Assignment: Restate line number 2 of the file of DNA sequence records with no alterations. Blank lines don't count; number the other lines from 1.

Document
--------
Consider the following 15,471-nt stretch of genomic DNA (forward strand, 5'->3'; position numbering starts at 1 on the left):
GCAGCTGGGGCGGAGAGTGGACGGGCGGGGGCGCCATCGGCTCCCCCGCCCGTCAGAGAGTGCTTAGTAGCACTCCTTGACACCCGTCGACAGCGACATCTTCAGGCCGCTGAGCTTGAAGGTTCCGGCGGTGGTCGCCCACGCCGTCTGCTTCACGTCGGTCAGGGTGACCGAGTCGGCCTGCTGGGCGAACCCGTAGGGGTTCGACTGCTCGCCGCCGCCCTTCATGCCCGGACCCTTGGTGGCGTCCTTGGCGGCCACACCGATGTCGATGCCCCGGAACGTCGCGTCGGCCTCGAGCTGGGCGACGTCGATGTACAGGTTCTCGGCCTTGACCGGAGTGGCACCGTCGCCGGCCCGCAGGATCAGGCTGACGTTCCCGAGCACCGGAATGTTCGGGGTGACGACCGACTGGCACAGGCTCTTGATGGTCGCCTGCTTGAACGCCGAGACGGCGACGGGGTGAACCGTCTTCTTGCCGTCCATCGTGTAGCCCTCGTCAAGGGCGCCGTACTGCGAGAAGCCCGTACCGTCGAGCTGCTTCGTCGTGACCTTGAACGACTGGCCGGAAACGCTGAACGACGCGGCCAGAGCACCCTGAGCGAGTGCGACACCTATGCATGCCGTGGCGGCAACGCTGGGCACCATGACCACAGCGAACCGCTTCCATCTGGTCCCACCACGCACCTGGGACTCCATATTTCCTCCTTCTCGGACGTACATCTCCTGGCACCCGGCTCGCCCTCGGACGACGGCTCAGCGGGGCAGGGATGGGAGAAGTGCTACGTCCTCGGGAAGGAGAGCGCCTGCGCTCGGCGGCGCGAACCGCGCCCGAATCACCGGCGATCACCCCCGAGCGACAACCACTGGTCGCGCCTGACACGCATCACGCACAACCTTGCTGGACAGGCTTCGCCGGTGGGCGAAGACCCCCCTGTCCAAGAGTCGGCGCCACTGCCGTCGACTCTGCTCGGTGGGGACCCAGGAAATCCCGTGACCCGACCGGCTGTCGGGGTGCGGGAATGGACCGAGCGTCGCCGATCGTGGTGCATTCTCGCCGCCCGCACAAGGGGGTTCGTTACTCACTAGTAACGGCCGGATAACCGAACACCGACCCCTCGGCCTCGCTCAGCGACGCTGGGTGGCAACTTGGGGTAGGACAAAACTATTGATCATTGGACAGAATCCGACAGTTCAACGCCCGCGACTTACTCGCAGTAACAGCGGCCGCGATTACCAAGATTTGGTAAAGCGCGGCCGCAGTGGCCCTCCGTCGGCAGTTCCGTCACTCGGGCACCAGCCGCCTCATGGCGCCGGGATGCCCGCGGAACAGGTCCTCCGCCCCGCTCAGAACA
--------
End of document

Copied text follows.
GCAGCTGGGGCGGAGAGTGGACGGGCGGGGGCGCCATCGGCTCCCCCGCCCGTCAGAGAGTGCTTAGTAGCACTCCTTGACACCCGTCGACAGCGACATCTTCAGGCCGCTGAGCTTGAAGGTTCCGGCGGTGGTCGCCCACGCCGTCTGCTTCACGTCGGTCAGGGTGACCGAGTCGGCCTGCTGGGCGAACCCGTAGGGGTTCGACTGCTCGCCGCCGCCCTTCATGCCCGGACCCTTGGTGGCGTCCTTGGCGGCCACACCGATGTCGATGCCCCGGAACGTCGCGTCGGCCTCGAGCTGGGCGACGTCGATGTACAGGTTCTCGGCCTTGACCGGAGTGGCACCGTCGCCGGCCCGCAGGATCAGGCTGACGTTCCCGAGCACCGGAATGTTCGGGGTGACGACCGACTGGCACAGGCTCTTGATGGTCGCCTGCTTGAACGCCGAGACGGCGACGGGGTGAACCGTCTTCTTGCCGTCCATCGTGTAGCCCTCGTCAAGGGCGCCGTACTGCGAGAAGCCCGTACCGTCGAGCTGCTTCGTCGTGACCTTGAACGACTGGCCGGAAACGCTGAACGACGCGGCCAGAGCACCCTGAGCGAGTGCGACACCTATGCATGCCGTGGCGGCAACGCTGGGCACCATGACCACAGCGAACCGCTTCCATCTGGTCCCACCACGCACCTGGGACTCCATATTTCCTCCTTCTCGGACGTACATCTCCTGGCACCCGGCTCGCCCTCGGACGACGGCTCAGCGGGGCAGGGATGGGAGAAGTGCTACGTCCTCGGGAAGGAGAGCGCCTGCGCTCGGCGGCGCGAACCGCGCCCGAATCACCGGCGATCACCCCCGAGCGACAACCACTGGTCGCGCCTGACACGCATCACGCACAACCTTGCTGGACAGGCTTCGCCGGTGGGCGAAGACCCCCCTGTCCAAGAGTCGGCGCCACTGCCGTCGACTCTGCTCGGTGGGGACCCAGGAAATCCCGTGACCCGACCGGCTGTCGGGGTGCGGGAATGGACCGAGCGTCGCCGATCGTGGTGCATTCTCGCCGCCCGCACAAGGGGGTTCGTTACTCACTAGTAACGGCCGGATAACCGAACACCGACCCCTCGGCCTCGCTCAGCGACGCTGGGTGGCAACTTGGGGTAGGACAAAACTATTGATCATTGGACAGAATCCGACAGTTCAACGCCCGCGACTTACTCGCAGTAACAGCGGCCGCGATTACCAAGATTTGGTAAAGCGCGGCCGCAGTGGCCCTCCGTCGGCAGTTCCGTCACTCGGGCACCAGCCGCCTCATGGCGCCGGGATGCCCGCGGAACAGGTCCTCCGCCCCGCTCAGAACA